Poll
Question: What are the most overlooked and underrated bikes owned / used by STN Members? (PICK 3)
Aprilia Caponord - 27 (3.5%)
BMW K1100RS - 25 (3.3%)
Ducati ST3/4 - 76 (9.9%)
Honda NT700V - 47 (6.1%)
Honda ST1300 - 63 (8.2%)
KTM SM-T - 26 (3.4%)
Kawasaki Versys - 83 (10.8%)
Kawasaki ZZR1200 - 58 (7.6%)
Kawasaki GPZ1100 - 23 (3%)
Moto Guzzi Norge - 90 (11.7%)
Suzuki GS500F - 31 (4%)
Triumph Sprint RS - 65 (8.5%)
Yamaha FZ6R - 42 (5.5%)
Buell Ulysses - 56 (7.3%)
Other:  Write In Vote - 56 (7.3%)
Total Voters: 344

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Topic: Most Overlooked and Underrated Touring Motorcycles (PICK 3)  (Read 46901 times)

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R Doug
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« on: October 21, 2010, 10:21:25 pm »

I would like to follow up this poll with another poll discussing the most overrated bikes.  But, I'm the kind of person who likes to save the best for last.   Bigsmile

The list above represents older and late model sport(y) touring models which don't seem to be discussed a whole heck of a lot on STN or I see very few owners of these bikes.  I believe we overlook some great machines and the more popular ones dominate most of the discussion.  

Now it's time to vote and talk amongst yourselves.  PICK UP TO 3!!!!



« Last Edit: October 21, 2010, 10:38:39 pm by R Doug » Logged
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« Reply #1 on: October 21, 2010, 10:29:00 pm »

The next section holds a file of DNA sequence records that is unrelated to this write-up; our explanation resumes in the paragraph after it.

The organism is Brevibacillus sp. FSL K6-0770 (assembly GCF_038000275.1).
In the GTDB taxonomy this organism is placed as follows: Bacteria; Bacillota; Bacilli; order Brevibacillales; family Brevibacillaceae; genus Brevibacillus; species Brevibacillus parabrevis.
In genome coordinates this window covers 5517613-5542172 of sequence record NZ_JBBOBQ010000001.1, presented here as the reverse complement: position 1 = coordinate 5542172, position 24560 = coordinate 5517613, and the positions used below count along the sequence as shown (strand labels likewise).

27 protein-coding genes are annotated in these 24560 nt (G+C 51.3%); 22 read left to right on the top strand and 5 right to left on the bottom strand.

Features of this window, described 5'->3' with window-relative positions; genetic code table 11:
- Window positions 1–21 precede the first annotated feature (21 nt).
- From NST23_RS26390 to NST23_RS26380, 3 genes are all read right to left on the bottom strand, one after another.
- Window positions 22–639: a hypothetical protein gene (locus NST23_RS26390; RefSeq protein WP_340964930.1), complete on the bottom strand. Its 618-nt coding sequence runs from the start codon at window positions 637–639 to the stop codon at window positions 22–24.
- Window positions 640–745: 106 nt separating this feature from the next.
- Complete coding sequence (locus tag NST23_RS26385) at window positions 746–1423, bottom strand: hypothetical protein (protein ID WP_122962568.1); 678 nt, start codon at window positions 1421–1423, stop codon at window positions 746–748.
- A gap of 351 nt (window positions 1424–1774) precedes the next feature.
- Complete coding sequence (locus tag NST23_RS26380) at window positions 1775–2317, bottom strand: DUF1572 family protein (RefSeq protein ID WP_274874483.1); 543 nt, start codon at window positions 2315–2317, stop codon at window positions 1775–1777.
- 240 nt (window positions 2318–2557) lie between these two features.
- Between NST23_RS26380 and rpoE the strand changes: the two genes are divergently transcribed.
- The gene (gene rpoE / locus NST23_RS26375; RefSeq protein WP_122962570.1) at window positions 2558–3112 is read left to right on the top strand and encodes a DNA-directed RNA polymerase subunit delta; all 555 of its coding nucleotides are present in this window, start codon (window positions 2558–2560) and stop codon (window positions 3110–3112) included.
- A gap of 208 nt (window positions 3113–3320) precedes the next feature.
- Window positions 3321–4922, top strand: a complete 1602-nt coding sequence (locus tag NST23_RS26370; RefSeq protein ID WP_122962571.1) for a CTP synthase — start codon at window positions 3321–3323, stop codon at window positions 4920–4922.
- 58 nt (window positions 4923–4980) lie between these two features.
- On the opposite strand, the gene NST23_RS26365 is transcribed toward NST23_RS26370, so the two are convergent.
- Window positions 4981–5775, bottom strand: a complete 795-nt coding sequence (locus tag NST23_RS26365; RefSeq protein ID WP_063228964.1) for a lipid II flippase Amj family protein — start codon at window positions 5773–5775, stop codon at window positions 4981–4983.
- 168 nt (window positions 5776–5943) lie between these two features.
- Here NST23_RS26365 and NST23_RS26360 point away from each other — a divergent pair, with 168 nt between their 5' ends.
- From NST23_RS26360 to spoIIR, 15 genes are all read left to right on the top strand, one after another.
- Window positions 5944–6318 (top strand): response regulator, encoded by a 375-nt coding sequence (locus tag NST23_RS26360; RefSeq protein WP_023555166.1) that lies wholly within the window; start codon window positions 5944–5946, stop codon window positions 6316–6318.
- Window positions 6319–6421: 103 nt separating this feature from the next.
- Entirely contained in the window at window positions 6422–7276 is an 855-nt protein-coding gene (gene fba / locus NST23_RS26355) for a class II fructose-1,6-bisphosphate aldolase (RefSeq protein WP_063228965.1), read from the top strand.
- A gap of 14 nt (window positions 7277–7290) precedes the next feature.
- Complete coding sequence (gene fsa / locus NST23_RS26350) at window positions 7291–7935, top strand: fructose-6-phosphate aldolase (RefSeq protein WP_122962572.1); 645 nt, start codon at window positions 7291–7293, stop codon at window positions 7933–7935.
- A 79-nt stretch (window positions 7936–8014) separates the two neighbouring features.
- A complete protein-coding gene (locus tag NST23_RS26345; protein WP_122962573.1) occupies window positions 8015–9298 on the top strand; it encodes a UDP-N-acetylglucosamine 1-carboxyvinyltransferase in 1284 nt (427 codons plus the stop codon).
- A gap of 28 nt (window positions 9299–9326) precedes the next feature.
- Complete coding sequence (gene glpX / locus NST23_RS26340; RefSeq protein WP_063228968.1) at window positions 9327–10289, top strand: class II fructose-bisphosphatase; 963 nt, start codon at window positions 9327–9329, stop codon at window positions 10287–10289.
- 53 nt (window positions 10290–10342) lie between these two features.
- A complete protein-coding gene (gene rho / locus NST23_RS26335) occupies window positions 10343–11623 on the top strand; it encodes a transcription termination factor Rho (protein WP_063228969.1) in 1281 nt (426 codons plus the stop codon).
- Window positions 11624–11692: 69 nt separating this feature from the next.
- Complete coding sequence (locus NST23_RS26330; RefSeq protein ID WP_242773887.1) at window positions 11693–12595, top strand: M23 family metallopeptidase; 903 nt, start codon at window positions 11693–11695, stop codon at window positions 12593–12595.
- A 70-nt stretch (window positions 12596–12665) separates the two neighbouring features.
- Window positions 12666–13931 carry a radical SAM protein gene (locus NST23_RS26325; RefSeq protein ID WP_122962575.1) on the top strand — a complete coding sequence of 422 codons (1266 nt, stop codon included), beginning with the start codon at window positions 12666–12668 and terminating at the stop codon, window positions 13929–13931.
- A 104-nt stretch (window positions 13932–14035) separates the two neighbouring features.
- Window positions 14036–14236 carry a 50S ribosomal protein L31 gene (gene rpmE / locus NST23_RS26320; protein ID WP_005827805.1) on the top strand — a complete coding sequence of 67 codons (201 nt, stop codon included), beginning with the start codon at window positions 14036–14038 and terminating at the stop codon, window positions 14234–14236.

For me, I voted for these three:

Ducati ST3/4 - quintessential sport-touring bike.  Nobody has done it better.  It's a shame Ducati doesn't make another one today.

KTM SM-T   -   Seems to be a lot of discussion and focus over the past few years about the Tiger and the new Multi.  I believe the SM-T is the perfect compromise between the two.

Triumph Sprint RS - partially naked triple with good ergos which can be had at a very reasonable price today.  I'm surprised more people aren't buying used RS's.  But then again, maybe the owners aren't selling.   Lol

Honorable Mentions:  Versys and Uly

« Last Edit: October 21, 2010, 10:54:12 pm by R Doug » Logged
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« Reply #2 on: October 22, 2010, 08:07:10 am »

Sprint RS - overlooked, under-rated, and now amazingly affordable.  One of my local dealers has one for $3500.

I voted KTM SMT as well, because there are so few owners.  But now I'm thinking maybe that is partially KTM's fault for getting rid of so many of their streetbike dealers.